As the transplanted cells are from the individual patient this could avoid the problem of tissue rejection, they told the European Heart Journal.
Early tests in animals proved promising but the experimental treatment is still years from being used in people.
Stem cells are important because they have the ability to become different cell types, and scientists are working on developing ways to get them to repair or regenerate damaged organs or tissues.
Researchers are looking at ways of fixing the damaged heart muscle. In the latest study, the team in Israel took skin cells from two men with heart failure and mixed the cells up with a cocktail of genes and chemicals in the lab to create the stem cell treatment.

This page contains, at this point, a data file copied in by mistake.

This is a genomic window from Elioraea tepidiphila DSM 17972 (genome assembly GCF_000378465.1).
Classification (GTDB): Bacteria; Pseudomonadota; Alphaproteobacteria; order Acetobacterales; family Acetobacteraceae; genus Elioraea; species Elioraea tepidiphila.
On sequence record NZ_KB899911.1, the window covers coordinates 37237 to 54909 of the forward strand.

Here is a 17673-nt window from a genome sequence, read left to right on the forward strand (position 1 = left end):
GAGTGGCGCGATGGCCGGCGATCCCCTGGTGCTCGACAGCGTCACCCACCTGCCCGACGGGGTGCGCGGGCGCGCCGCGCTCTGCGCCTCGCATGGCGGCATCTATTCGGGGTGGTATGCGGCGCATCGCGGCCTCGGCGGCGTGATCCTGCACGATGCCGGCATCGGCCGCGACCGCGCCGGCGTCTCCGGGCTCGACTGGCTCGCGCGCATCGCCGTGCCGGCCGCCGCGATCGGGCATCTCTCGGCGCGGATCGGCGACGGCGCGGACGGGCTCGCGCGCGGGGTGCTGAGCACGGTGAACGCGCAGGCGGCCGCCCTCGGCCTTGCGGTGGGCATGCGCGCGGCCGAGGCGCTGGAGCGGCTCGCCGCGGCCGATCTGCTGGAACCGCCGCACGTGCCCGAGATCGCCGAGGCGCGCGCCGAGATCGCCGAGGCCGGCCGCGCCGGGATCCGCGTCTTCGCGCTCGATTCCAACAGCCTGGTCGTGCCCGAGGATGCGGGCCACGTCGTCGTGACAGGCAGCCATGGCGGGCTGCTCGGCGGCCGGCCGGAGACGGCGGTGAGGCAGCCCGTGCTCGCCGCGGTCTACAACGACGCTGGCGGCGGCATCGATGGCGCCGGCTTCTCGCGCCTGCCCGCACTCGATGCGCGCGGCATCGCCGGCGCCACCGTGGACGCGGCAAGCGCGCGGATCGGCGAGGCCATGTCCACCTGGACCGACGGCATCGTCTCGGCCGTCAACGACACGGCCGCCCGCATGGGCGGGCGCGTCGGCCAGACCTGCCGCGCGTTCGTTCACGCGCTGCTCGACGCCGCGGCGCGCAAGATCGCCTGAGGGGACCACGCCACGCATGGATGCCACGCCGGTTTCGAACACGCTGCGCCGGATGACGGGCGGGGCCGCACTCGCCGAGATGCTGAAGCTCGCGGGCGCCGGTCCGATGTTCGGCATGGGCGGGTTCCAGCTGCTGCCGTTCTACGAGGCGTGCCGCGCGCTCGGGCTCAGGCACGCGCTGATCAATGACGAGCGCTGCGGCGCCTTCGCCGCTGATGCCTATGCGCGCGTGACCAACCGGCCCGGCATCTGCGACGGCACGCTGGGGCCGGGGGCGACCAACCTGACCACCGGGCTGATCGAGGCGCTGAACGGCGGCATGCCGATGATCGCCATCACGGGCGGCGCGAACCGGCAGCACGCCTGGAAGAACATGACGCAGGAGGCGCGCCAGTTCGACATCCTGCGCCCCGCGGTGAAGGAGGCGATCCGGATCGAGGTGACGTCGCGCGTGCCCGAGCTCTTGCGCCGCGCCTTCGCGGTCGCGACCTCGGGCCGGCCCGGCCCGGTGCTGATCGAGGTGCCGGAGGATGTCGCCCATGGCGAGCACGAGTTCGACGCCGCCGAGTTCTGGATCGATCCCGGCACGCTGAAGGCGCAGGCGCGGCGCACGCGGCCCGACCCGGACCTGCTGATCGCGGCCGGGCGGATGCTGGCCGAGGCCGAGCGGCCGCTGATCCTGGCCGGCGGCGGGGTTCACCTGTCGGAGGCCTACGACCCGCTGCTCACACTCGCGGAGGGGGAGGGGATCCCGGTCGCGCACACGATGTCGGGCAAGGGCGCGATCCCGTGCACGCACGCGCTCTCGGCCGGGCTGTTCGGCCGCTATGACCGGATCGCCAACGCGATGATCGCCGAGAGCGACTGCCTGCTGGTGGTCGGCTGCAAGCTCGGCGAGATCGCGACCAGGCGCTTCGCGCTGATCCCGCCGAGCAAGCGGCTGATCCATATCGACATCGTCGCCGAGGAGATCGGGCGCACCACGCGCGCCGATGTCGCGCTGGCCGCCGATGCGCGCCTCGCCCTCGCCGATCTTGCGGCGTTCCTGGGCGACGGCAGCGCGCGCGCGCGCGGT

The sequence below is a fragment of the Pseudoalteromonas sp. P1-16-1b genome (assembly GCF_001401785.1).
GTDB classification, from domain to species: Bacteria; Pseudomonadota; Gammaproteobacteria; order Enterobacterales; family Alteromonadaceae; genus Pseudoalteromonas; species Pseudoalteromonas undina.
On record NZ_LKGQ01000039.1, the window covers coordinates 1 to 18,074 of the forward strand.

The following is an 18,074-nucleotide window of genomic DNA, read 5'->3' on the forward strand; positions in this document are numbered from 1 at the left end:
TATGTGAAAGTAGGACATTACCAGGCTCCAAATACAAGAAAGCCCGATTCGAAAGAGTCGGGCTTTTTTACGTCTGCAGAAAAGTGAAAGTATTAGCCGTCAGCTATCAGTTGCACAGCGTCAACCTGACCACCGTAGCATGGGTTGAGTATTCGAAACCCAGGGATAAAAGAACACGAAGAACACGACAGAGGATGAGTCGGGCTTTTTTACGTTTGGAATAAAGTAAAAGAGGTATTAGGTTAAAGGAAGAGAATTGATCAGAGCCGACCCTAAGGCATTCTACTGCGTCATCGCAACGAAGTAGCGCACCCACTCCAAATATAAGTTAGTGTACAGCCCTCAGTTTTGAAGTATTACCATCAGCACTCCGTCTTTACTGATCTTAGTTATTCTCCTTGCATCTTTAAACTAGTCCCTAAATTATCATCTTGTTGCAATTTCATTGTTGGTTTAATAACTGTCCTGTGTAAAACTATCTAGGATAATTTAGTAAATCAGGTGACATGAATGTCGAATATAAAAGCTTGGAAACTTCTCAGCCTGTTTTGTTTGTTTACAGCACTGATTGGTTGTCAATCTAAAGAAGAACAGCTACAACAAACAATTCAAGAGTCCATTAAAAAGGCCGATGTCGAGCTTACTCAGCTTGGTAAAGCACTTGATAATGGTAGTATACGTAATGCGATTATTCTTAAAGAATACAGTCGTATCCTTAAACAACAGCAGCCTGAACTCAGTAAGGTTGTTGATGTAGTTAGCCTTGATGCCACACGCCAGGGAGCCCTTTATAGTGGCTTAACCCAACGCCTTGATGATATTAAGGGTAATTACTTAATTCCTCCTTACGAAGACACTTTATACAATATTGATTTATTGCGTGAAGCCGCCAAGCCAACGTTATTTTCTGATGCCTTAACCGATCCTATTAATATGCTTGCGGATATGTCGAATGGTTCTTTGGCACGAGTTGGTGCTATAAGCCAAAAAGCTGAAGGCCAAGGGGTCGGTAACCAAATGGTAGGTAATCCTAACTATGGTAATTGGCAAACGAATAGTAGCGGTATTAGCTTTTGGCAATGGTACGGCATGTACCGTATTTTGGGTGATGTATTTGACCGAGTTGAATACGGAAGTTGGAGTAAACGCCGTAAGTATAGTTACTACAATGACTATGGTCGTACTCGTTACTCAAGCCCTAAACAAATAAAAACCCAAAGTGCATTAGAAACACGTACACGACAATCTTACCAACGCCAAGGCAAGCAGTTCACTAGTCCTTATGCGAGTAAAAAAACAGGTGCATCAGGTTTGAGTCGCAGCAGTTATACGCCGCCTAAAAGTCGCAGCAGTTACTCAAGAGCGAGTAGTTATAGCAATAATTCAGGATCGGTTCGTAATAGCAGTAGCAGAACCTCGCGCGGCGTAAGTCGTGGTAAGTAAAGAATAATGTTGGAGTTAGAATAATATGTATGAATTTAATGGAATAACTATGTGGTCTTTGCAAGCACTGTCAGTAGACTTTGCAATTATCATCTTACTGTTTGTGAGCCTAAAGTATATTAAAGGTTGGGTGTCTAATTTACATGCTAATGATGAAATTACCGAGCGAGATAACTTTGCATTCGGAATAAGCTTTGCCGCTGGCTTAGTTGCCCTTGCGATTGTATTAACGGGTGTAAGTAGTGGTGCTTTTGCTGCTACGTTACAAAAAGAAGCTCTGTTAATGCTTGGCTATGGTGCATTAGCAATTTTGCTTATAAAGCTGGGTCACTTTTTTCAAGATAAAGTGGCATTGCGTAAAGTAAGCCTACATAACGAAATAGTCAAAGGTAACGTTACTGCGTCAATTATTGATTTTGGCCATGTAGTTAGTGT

The cells that they created were identical to healthy heart muscle cells. When these beating cells were transplanted into a rat, they started to make connections with the surrounding heart tissue.
Lead researcher Professor Lior Gepstein, said: “What is new and exciting about our research is that we have shown that it’s possible to take skin cells from an elderly patient with advanced heart failure and end up with his own beating cells in a laboratory dish that are healthy and young – the equivalent to the stage of his heart cells when just born.”